Communion or fellowship with a holy God begins with his initiative in summoning us to his side. Our response is to trust, draw close, and live in his presence (cf. James 4:7-8). We are called by the Lord Jesus himself to “abide in him,” and in this life-giving context, to produce fruit pleasing to the Gardener (John 15:1-11).
Jesus’ apostles marveled as they meditated on the calling of all Christians. At times, their words are bridges barely strong enough to carry the weight of God’s truth. Their authoritative writings for the church make the claim that Christians have been personally and individually chosen by grace to know the person that is “personality” with a capital P. While we wandered in our self-made darkness and misery, he shone his light in our hearts and we became, as it were, dumbstruck by the love so freely flowing from his wounded hands, side, and feet. “Come, and see,” he invited them. “Come and see,” he invites us!
Thus, our calling in Christ is first and foremost to a person, not to an event, task, or duty. To be sure, all such activities are wrapped up in the calling, but at its heart, “the calling” is a summons to the Lord himself, to embrace him and more importantly, to be passionately embraced by him. He wants to be our God (Lev 26:12; 2 Cor 6:16-18)! He has justified us, once for all, and has called us into fellowship with his Son, Jesus Christ our Lord (1 Cor 1:9). Never lose sight of this personal reality; never let it get buried under the rubble of activities and services you’re providing in Jesus’ name. Never let the good become the enemy of the best (Luke 10:38-42; Phil 1:9-11). Choose what is best! Choose to abide in him (John 15:7-8).
But how do we abide in Christ? How do we enjoy his friendship and give thought while in his presence to our new life with him. The answer, though there are several important elements, is relatively simple: we must live faithfully, rely on God's presence and power (Zech 4:6).
The conviction and experience of relying on God’s power deepens in us the more we recognize two related facts: (1) our own spiritual bankruptcy and moral helplessness, and (2) the beauty of his presence and the overwhelming storehouse of His graciously offered, cross-won, provisions and spiritual supplies. In the heart of the obedient Christian, these two realities are always found together, like a couple deeply in love. Spiritually minded Christians are always conscious of their sinfulness, on the one hand, and His joy and strength, on the other. Unfortunately, however, many Christians today often fail to realize their desperate need and so they live scripturally uninformed and powerless lives. Our culture has done its very best to redirect our attention from the true root of our neediness, i.e., our sinfulness before God and our finiteness as his creatures. It has done its very best to either block out any sense of need or to completely redefine what it means to be needy and how one is to go about the process of meeting those needs. In short, the world cites a different problem for our thirst, and prescribes a different fountain for our refreshment. But as Jeremiah said, their therapeutic cisterns are broken and they simply can’t hold the water they promise.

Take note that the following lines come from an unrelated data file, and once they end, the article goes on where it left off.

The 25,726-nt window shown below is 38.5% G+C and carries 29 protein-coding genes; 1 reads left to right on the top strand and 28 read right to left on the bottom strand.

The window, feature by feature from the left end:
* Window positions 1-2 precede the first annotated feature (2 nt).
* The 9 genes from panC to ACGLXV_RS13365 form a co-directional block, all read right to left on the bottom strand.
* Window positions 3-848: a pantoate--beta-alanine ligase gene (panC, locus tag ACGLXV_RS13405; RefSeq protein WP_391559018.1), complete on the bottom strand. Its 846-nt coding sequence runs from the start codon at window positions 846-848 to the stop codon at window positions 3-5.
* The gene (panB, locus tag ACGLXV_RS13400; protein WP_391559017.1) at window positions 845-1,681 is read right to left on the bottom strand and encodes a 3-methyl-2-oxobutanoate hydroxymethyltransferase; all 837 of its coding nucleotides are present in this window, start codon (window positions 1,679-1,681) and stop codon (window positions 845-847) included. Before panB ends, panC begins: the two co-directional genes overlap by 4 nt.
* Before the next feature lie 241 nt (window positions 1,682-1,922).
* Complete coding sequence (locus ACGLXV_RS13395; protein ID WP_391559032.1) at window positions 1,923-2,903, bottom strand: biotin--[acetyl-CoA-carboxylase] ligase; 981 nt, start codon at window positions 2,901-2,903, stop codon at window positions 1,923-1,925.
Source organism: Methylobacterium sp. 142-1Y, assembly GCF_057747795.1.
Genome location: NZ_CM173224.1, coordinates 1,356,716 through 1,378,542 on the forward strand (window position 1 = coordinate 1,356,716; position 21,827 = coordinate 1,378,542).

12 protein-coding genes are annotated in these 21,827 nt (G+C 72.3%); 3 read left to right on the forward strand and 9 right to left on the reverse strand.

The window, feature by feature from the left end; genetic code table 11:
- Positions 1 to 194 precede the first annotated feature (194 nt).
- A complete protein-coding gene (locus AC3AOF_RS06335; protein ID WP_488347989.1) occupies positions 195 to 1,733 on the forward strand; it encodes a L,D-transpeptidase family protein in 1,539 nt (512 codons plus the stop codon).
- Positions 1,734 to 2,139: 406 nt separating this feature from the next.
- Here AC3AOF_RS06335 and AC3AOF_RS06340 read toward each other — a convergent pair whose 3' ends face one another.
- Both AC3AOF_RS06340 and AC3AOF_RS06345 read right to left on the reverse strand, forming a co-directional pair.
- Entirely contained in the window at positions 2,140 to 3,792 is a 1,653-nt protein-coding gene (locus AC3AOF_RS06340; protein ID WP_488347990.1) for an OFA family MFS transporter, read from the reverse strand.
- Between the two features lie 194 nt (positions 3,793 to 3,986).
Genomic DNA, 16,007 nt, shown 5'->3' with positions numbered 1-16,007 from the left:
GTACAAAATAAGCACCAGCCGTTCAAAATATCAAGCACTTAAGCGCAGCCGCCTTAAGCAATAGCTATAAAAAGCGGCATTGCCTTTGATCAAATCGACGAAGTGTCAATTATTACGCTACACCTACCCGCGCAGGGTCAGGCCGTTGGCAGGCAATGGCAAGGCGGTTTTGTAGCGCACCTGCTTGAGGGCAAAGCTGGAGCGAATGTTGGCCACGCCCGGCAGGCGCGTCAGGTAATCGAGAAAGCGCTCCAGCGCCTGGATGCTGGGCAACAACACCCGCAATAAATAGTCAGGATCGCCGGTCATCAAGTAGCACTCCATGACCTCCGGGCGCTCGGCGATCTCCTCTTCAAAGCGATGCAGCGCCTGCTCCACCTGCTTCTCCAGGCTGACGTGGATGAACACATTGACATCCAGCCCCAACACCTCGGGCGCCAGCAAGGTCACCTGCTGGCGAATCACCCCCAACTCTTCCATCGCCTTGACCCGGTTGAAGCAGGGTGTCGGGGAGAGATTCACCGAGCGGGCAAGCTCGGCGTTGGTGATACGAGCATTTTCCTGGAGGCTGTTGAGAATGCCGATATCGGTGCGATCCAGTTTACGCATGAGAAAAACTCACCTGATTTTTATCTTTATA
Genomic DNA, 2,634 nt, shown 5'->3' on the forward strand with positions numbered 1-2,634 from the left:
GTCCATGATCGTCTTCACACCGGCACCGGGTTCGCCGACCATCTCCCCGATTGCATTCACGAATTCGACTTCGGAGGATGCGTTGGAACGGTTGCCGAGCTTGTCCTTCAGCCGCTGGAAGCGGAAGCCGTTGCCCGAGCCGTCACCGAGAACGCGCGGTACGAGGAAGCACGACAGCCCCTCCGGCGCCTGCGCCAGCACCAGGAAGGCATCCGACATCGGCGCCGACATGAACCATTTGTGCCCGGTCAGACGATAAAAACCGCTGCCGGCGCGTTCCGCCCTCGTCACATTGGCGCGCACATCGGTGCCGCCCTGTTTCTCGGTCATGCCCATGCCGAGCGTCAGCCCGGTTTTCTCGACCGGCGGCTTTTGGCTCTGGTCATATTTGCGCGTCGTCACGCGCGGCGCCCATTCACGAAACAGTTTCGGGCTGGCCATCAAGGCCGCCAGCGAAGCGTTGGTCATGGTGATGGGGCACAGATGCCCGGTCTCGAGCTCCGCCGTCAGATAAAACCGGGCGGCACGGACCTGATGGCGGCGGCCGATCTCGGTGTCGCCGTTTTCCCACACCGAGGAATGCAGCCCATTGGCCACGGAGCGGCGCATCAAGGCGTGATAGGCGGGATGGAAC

But let the world be as it may; it neither sees Him nor knows Him. The church, however, has always made the claim to both. Yet, in order for the church to really know something of His power, to experience “real abiding in the vine,” she must come to terms with her own depravity, for sin estranges us from God, clouds our judgment, weakens our heart, and ensnares our will. Nonetheless, it often appears that many Christians are not truly abreast of their condition before a holy God and some even speak against the idea of depravity (for an ancient example of this modern problem, cf. Rev 3:15-19). They claim that it is disparaging to speak of Christians in such a negative manner. But to deny the reality and presence of indwelling sin’s assaults on the Christian soul is to also say something about our lack of need for God’s presence and life giving nourishment. This, of course, is to involve us in error in two crucial, biblical ideas. What I mean is, we err by judging (1) ourselves too highly/the problem too lightly, and (2) God’s solution, in some sense, trivial.
First, let us sober up and get it straight with respect to our own native spiritual abilities: we have none, and if it weren’t for the Spirit of God, Paul says we wouldn’t even care (Rom 3:9-20; Eph 3:1-3). Why do such stark statements shock our sensibilities when the pages of Scripture are crammed with this idea? Are we really and truly that ignorant of God’s word? Let us examine ourselves, then, to see whether we have judged ourselves more competent than we, in fact, are. Jesus said that “apart from me you can do nothing” (John 15:5). Therefore our need for him is not partial, it is total. Jeremiah said that the human heart on its own is “desperately wicked and incurable” (Jer 17:9). Another text says that “every inclination of our hearts is only evil all the time” (Gen 6:5). Now this is where I think a lot of contemporary American Christians go wrong. They just don’t realize the extent of their depravity and they consciously or unconsciously miscalculate their own spiritual abilities and needs. They would probably mouth better, but they live as if Christ were simply a self-help, band aid, and not the resurrected, exalted Savior/Deliverer that He is. In short, we are not the spiritual giants we should be and our sin problem is much worse than we probably ever imagined. This leads us to the second point.